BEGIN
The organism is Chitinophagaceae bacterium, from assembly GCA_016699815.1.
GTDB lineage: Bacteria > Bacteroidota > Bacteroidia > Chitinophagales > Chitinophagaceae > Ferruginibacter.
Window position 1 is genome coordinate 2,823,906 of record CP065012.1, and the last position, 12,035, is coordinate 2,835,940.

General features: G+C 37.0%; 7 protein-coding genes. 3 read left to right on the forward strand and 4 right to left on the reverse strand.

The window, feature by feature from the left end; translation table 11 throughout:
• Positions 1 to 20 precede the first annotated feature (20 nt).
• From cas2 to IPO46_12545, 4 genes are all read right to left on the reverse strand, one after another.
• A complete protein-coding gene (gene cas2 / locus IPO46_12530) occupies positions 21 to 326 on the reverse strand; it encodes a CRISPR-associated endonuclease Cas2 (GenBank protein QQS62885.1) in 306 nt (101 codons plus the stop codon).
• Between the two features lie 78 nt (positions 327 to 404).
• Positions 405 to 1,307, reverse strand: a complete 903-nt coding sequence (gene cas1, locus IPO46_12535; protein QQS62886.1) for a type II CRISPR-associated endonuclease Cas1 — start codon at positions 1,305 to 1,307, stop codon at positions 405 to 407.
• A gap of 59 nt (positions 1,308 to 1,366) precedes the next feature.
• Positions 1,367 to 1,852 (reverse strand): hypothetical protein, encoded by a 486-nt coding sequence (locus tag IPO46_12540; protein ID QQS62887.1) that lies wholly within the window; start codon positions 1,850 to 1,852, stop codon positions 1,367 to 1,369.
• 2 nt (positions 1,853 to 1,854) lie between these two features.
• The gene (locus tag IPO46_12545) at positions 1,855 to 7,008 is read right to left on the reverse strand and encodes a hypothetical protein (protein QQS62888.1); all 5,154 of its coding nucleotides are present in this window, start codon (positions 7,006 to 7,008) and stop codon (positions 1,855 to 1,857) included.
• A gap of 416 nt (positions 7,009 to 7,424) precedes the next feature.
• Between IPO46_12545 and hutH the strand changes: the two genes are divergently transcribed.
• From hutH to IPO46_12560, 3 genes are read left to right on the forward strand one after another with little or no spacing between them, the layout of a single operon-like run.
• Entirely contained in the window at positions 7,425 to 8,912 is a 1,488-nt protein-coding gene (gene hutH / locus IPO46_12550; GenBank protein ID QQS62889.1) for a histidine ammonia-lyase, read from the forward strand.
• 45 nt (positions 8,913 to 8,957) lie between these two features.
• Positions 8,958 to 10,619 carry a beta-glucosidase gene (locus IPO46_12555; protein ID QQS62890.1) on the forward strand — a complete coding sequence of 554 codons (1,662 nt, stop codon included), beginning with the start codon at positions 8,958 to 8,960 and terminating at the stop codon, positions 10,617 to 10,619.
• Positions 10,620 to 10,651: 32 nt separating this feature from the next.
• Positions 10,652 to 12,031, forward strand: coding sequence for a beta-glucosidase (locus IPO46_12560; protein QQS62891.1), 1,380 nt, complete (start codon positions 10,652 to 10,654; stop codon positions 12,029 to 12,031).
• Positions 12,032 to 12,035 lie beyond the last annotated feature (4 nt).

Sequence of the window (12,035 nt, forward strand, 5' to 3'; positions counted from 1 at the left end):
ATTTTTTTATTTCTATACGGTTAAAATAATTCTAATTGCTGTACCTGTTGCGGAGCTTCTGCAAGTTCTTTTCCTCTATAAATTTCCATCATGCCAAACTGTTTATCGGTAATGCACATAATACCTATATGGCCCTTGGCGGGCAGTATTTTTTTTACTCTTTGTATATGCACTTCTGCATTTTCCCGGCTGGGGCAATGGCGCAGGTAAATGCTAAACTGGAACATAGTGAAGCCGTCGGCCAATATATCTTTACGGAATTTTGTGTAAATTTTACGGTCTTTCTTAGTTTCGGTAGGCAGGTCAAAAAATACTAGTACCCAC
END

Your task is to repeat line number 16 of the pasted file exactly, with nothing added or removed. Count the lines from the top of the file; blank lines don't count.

• Between IPO46_12545 and hutH the strand changes: the two genes are divergently transcribed.